The Rider Waite-Smith Tarot Variations

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With so many variations of the Rider Waite-Smith Tarot in publication, how can you be certain which ones will truly be close to the ‘original’ 1909 tarot known as the Pamela A deck? Which ones are worth of your money, and which ones are not? Is it even possible to get close to the real original?

Tarot Book Review: The Tarot Colouring Book

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The Tarot Colouring Book by Theresa Reed

tarot-colouring-book-theresa-reedWhile there has been an explosion in adult colouring books recently, the activity of colouring in a tarot deck is an already established one. The only problem was you had to be a member of a mystical, magical and altogether secret society to be instructed in this fine art.

For art, as we understand it, it was not. This was presented as art with a higher purpose: the art being the understanding and application of knowledge of colour, divination systems, religion, magic et al. These secrets are no more and whether you are aware of it or not, you work with a tarot deck that has been skillfully crafted in both types of art.

Thankfully, those of you who use tarot for divination, or your own purposes outside of secret society rules, colouring in a tarot deck is an excellent method to help you connect with your cards on a deeper level.

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Deck Review: Aquatic Tarot

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…a brief visual review.

Aquatic Tarot Header

Visual Reviews are designed to help you find out about a tarot deck without the verbage. The emphasis is on seeing a selection of the cards with the minimum amount of written words to plow through, allowing you to form an opinion on the deck without having to read mine.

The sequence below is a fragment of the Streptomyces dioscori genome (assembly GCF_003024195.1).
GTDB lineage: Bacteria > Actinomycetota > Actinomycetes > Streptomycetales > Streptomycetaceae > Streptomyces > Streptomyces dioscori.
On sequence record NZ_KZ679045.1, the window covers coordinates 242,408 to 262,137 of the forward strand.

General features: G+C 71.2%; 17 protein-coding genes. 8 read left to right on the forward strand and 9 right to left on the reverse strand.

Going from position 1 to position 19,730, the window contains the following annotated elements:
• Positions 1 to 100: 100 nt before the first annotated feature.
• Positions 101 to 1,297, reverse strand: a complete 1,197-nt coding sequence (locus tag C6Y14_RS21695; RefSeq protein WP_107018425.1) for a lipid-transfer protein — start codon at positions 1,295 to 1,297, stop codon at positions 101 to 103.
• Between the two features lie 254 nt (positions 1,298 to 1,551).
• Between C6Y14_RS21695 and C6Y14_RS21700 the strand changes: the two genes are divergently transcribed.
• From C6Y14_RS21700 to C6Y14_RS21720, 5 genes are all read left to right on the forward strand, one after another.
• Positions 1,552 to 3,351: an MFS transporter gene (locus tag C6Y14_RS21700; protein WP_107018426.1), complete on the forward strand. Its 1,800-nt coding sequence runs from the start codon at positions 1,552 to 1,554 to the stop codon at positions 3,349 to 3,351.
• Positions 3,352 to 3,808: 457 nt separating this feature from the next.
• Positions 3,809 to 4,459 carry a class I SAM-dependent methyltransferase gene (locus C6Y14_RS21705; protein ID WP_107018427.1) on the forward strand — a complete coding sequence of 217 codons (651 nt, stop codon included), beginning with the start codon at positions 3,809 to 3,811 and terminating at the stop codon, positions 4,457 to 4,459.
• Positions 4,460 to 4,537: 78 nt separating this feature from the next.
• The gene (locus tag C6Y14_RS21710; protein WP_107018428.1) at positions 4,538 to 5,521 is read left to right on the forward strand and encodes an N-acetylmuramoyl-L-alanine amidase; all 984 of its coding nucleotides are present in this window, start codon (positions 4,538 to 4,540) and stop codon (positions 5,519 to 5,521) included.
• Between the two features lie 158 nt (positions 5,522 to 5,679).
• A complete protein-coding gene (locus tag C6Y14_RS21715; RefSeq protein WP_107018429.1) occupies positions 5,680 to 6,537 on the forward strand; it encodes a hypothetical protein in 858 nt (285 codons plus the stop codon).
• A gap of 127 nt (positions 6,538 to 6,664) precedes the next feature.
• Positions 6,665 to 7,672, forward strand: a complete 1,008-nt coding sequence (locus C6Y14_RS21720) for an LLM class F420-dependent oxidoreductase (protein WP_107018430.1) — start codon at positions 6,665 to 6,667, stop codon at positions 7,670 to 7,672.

Introducing the Aquatic Tarot – the deck you can’t buy but should be using, if you’re a blogger.

Let me explain. The Aquatic Tarot is a digital deck, meaning it’s not available to buy in printed form as a pack of cards – the images are available only online. It was created by German artist, Andreas Schröter, and is free to use and download.

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Should You Learn Tarot With the Rider Waite-Smith Only?

We feature a lot of different decks on the Tarot Elements Fan Page on Facebook and it’s an integral part of our community there. ALL of the interpretations given by Friends are pretty awesome and make me glad everyday that I get to read such wonderful insights.

Those insights came from many sources to the Tarot Lovers who shared them and from the many different tarot decks that they use daily. We mainly feature the Rider Waite-Smith Tarot Deck and its many clones on the Fan Page and it got me wondering about where they, and every other Tarot Lover, began their tarot journey – was it with the Rider Waite-Smith deck or one of its cousins? Which of course then lead me to the question:

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Deck Review: the Illuminated Tarot

Illuminated Tarot

Review by Valerie Sylvester

The first deck most beginning tarot readers encounter when starting out on their tarot journey is the Rider-Waite-Smith deck, (which I’ll refer to as “RWS” after this initial mention). It’s often the “default deck”, the one that people learn the basic meanings of the cards from. It also serves to illustrate many tarot books and websites, and most experienced tarot readers have some familiarity with it, even if they don’t use the deck regularly. Many new Tarot decks are published each year; quite of few of these decks are based in some way upon the RWS deck.

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